The God of Small Things

The God of Small Things, 54 The Gallery, 29 January to 3 February, 2024


In a hidden area of Mayfair, filled with pubs, galleries, boutique shops and small restaurants lies Shepherds Market.

And at the heart of Shepherds Market lies 54 The Gallery. A small unpretentious gallery and the location of the exhibition The God of Small Things.

The exhibition was curated by Week 45 Women’s Art Collective. Founded in 2023, the collective supports and promotes women artists, allowing their work to shine, not to complete. 

‘We embrace the rhetoric of the dominant centre and we spit it back’ says Penny Woolfall, founder of Week 45, ‘personally I think that gives us a stronger position creatively, after all who wants to swim in a stagnant pond?’


Intimate and delicate, the exhibition offered a glimpse into sentimentality, memory and private worlds through memento mori. Penny was inspired by domestic items, which retain a soul. ‘The idea of capturing the essence of a person is quite profound, especially for Women who work with or create artefacts as many Week 45 Artists do. I felt the idea was broad enough to encompass most disciplines and what poignant pieces we have had submitted! I’ve been blown away.’


Exhibiting 18 female artists, The God of Small Things championed a broad range of disciplines, from ceramic to painting, embroidery to print. The show was a treasure trove of beautiful and diverse creations. 


Sally Broadbent, Mother, 2023

Sally Broadbent’s life-size cyanotype ‘Mother’, 2023 stands centre stage as you enter the gallery. Half of a light installation by the same name, this striking panel captures ancient archetypal symbols in a contemporary context. Eagles for freedom and strength, the moon for mothering and fertility, a snake for the creative life force. The archetypes evoke a subconscious feeling of knowing and connection, of stories that are a part of you but perhaps belong to another time.


Juliet Lockhart, Alice, 2023

Images of forgotten women from found 19th century photographs have been carefully stitched into laced handkerchiefs in Juliet Lockhart’s work. The delicate needlework, also photographic, emphasises the care that Juliet has taken to bring the memory of these women back to life.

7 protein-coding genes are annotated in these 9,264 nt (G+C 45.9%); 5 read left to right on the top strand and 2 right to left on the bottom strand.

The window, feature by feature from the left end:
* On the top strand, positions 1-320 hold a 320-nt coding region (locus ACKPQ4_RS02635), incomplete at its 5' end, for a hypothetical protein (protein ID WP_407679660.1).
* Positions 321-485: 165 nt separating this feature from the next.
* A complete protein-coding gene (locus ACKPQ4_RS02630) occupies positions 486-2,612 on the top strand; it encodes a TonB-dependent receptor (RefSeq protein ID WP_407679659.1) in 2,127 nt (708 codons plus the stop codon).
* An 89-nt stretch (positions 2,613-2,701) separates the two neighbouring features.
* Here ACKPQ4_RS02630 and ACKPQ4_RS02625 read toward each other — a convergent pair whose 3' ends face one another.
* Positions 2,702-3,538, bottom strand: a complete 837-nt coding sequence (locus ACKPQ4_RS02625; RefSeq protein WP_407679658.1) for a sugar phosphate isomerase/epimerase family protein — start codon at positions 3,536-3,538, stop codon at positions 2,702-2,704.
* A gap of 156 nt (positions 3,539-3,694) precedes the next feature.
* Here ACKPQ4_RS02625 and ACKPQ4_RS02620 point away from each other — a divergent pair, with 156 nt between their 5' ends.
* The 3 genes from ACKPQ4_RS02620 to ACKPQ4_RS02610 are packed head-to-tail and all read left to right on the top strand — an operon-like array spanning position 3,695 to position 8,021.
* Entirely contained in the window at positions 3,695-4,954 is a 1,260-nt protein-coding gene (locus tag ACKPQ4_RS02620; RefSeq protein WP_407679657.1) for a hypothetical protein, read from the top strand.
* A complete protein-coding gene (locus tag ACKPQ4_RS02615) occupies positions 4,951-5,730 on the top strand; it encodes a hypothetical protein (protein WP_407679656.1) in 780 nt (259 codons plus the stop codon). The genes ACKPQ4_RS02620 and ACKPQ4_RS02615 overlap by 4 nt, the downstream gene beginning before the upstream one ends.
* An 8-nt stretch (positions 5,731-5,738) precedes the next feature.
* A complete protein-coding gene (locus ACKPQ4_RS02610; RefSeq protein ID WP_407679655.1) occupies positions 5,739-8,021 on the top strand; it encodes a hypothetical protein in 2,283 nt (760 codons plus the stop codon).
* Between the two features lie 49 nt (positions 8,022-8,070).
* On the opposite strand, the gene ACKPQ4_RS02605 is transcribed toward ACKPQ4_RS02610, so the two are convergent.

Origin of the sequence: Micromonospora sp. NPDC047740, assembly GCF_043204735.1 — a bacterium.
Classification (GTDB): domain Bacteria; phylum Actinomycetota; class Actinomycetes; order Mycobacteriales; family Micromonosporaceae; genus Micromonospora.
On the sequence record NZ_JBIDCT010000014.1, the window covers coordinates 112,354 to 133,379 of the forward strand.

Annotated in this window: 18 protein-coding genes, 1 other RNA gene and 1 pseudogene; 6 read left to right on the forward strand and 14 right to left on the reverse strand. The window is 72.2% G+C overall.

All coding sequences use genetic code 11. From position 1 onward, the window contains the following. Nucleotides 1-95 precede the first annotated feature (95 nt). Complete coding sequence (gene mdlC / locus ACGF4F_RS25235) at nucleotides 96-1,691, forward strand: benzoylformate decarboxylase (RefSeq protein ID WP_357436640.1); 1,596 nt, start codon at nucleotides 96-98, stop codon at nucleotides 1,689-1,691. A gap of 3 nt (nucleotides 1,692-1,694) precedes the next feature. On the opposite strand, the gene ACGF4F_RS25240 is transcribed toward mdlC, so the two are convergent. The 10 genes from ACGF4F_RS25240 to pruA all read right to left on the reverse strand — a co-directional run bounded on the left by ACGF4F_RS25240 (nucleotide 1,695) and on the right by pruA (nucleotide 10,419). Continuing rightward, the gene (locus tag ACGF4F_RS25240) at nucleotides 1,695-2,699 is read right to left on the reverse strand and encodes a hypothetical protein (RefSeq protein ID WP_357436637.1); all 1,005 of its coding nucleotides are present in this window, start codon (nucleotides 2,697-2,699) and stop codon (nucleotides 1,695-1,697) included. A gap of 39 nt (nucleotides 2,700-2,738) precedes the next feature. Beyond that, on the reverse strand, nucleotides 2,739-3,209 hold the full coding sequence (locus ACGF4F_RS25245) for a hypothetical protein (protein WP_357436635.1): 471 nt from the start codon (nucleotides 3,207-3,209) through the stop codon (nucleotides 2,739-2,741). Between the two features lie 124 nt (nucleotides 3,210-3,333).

Amanda Horwood, Nangijala

Amanda Horwood, Al Fresco

Amanda Horwood’s two haunting paintings instil a disquiet in the viewer. There is something elusive and worrying in the expressions of the people painted that stands in contrast to the bright, joyful colours used in her work. 

The paint is thick and glossy in places, deep hot red and cool leafy turquoises inspired by Indian summers, and scraped so thin in others that the canvas is merely stained. It is within these scraped areas that the faces stare ghostly back at you, filled with sadness and forgotten moments. 

‘Al Fresco’ speaks of the finite nature of family dinners, as family comes and goes, as we age and die. Togetherness can feel so deeply special while at the same time ordinary but should never be taken for granted.

The supportive community Penny has created through word of mouth is testament to the care and consideration Week 45 puts into each exhibition and each artist and is apparent as soon as you walk through the doors. 

Amanda Horwood is one of Chorus Arts Featured Artists 23/24. 

To view more of Amanda’s work and check out the other Featured Artists, please visit our online exhibition

Susan Smith, Once Upon A Time, 2023

Week 45’s next exhibition is Persephone Rising: The Joy of Spring will be at 54 The Gallery, 11 March to 15 March, 2024. 

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March 22, 2023
The God of Small Things
Emma Stones